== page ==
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The problem is this: How can both of these powers be highest, universal, and absolute?
That is, as Tillich puts it, “How are they related to each other?”
Either one is highest and the other stands below it, or both are highest, in which case
they must be identical.
The first alternative won’t do at all, for (on the one hand) God, if He is to be God, has to
possess Being, and (on the other hand) Being, if it is to “stand above” the religious-
magical, divine-demonic powers, must itself possess such god-like characteristics.
And so we’re left with the second alternative: the two must be somehow identical; that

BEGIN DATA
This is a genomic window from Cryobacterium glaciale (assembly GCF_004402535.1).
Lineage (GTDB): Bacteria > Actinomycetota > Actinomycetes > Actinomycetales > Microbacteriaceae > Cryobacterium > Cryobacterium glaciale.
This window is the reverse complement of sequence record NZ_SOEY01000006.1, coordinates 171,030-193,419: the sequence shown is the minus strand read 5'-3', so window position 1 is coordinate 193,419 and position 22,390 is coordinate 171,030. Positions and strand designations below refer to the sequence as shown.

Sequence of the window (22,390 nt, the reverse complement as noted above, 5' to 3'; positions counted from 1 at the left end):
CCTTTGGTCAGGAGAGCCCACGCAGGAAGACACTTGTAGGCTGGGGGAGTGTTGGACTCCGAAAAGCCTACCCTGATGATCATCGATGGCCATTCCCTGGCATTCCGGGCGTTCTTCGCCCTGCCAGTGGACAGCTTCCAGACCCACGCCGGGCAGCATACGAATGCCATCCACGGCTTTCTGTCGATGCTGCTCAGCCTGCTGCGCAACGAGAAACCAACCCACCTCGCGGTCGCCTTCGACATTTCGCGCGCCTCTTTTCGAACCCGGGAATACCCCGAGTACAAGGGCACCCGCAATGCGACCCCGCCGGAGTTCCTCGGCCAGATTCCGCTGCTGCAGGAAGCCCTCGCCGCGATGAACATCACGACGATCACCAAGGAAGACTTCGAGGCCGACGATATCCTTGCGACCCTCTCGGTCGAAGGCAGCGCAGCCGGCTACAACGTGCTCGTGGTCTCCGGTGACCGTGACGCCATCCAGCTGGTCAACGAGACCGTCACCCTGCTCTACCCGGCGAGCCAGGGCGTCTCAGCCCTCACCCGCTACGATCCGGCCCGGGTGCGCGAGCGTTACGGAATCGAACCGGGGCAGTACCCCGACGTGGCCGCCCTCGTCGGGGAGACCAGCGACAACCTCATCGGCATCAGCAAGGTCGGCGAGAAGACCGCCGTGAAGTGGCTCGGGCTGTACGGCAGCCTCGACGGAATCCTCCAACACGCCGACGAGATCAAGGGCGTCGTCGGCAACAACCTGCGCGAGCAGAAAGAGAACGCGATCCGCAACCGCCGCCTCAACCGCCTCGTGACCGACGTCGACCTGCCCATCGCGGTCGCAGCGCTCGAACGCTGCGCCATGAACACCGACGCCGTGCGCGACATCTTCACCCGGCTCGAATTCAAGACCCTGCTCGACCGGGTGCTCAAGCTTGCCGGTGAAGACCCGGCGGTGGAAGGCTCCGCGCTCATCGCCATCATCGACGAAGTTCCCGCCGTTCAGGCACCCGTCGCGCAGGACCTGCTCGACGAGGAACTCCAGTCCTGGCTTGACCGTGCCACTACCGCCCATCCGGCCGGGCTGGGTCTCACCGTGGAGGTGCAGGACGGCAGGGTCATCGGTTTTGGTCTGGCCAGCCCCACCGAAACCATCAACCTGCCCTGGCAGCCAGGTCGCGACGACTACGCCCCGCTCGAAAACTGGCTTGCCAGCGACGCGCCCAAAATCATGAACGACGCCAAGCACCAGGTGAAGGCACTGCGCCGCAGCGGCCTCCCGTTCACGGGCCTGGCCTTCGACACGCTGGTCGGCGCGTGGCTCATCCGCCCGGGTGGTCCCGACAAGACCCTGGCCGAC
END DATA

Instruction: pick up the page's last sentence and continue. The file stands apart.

is, as Tillich writes, “Deus and esse cannot be unconnected!”
But precisely how are we supposed to establish this identity of God and Being?
This is the problem of the philosophy of religion, the history of which--as the history of
Western religious consciousness--is the history of an “ever-increasing loss of religious
What Tillich means by this is that the philosophical endeavour of attempting to establish
the relation (of identity) between God and Being has, after the earliest period in the
history of Christianity, taken the form of proving the existence of some sort of entity
existing over and apart from us, i.e. alienated or estranged from, the existing human
In the earliest period of Western religious consciousness, however, the problem of
establishing the relation between God and Being had a solution. This is “the Augustinian